Tallinn University (TLU), leading the project, is the fastest developing university in Estonia, a country located at the margins of historic empires, with borders that have recently metamorphosed from the historic Iron Curtain into the EU, NATO and Schengen external borders. Estonia is the first country to offer e-residency and operate a data embassy, making it a breeding ground for discussions on bordering issues yet to emerge. TLU is thus well-positioned to investigate new issues arising from the paradoxical proliferation concurrently of both border walls and trans-national virtual flows and emerging spatialities.

The School of Humanities, hosting the project, has TLU’s largest faculty and robust research traditions with several interdisciplinary research centres. Its Centre for Landscape and Culture, home for most of the project’s TLU researchers, uniquely merges different disciplines/fields such as geography, anthropology, political science, history, semiotics/philosophy, sociology, migration and border studies. The School of Humanities also hosts the CLUster on Bordering (CLUB), recently launched to bring together researchers at TLU and the visiting staff and students working on Asian borderlands.

The University of Eastern Finland’s (UEF) Karelian Institute (KI) is among the world’s leading multidisciplinary research units. KI supports the study of the historical change and various peripheral borderlands, the consequences of both European integration and developments in Russia, and the practical challenges of cross-border interaction. Its VERA Centre for Russian and Border Studies hosts this project, while its Borders, Mobilities and Cultural Encounters strategic research area and the Spatia – Centre for Regional Research provide further support. KI has coordinated numerous international large-scale research consortia in which its scholars have played significant roles in several projects. Since 2007, the departments associated with the Centre have carried out 30 large-scale research projects on borders and border areas, focusing on Europe’s territorial borderlands, integration, neighbourhood and security at peripheral regions and the EU external borders with Russia. Importantly, UEF/KI is a long-time leader of the Association for Borderlands Studies (ABS), the leading international scholarly association dedicated exclusively to the systematic interchange of ideas and information relating to international border areas.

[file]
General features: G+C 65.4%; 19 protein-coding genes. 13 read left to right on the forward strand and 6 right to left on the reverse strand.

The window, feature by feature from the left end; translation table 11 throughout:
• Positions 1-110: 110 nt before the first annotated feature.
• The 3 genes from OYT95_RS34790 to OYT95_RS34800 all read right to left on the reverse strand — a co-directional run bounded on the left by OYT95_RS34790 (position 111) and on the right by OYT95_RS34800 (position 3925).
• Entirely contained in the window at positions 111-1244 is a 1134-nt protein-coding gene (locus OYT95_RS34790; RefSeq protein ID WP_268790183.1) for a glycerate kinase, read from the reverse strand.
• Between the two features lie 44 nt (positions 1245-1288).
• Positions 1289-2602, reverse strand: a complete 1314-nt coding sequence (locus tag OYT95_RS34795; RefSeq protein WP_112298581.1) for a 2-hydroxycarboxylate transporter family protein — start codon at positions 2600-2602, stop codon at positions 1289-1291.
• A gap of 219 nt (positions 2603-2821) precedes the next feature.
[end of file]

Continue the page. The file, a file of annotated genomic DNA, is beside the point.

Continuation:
The University of Amsterdam (UvA) is world-renowned for studying mobility and migration across Asian and European borders and critically interrogating the construction of contemporary world regions in South, Southeast, East and Central Asia. For example, Willem van Schendel’s research, paradigmatic for Asian borderlands, has, in particular, dislocated much of the earlier understandings, introduced a new look at borderlands through more globally oriented approaches and precipitated a wave of studies on the mobility of people, ideas, capital and goods in Asian borderlands. The UvA staff involved in the project (Tina Harris and Willem van Schendel) are among the initiators and organizers of Asian Borderlands Research Network (ABRN) and its conferences, and are the editors of Amsterdam University Press’s Asian Borderlands Book Series.

UvA is consistently ranked among the world’s best universities in global rankings—a top 100 university in the Times Higher Education and QS World University Rankings.